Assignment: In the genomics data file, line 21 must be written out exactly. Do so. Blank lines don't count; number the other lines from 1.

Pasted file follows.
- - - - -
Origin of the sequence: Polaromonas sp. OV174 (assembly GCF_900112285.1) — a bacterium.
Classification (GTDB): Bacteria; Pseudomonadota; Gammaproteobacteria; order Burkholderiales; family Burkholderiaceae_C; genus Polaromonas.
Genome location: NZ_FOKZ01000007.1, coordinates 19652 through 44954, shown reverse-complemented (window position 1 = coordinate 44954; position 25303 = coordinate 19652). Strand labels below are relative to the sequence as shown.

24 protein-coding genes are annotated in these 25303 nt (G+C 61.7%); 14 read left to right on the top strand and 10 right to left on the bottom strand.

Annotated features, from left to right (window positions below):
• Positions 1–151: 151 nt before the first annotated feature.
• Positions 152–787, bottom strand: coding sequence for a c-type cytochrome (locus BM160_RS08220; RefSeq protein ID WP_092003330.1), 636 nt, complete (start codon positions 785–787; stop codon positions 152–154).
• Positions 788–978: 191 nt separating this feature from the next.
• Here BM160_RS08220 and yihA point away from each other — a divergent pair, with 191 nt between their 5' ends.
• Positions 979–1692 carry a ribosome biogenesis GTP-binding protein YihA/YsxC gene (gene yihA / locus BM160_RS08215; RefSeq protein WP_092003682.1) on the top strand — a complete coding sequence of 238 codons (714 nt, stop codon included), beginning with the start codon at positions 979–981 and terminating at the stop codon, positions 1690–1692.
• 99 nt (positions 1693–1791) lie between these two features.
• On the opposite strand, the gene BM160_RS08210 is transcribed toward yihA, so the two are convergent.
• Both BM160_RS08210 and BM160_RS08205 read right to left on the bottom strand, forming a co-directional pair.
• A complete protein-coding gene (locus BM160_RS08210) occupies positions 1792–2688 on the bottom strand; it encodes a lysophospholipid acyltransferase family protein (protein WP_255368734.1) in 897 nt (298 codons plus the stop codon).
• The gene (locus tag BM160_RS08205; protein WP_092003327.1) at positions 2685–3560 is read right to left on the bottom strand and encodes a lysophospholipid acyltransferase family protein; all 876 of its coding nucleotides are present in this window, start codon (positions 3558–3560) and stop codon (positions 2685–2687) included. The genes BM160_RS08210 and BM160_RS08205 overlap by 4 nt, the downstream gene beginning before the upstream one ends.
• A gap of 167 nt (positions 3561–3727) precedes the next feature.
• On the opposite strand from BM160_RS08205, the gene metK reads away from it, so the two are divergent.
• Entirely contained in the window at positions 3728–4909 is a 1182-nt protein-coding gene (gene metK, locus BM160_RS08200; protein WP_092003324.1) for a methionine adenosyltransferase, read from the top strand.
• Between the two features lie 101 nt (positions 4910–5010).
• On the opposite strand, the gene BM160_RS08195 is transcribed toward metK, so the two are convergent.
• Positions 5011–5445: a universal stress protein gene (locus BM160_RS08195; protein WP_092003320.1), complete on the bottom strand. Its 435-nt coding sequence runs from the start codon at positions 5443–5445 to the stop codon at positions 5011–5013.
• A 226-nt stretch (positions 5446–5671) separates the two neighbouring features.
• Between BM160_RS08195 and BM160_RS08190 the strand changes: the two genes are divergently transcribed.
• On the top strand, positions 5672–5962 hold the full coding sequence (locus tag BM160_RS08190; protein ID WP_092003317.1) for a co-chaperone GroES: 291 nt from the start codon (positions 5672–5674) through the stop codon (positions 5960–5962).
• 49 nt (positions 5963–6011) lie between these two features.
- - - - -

• Positions 5011–5445: a universal stress protein gene (locus BM160_RS08195; protein WP_092003320.1), complete on the bottom strand. Its 435-nt coding sequence runs from the start codon at positions 5443–5445 to the stop codon at positions 5011–5013.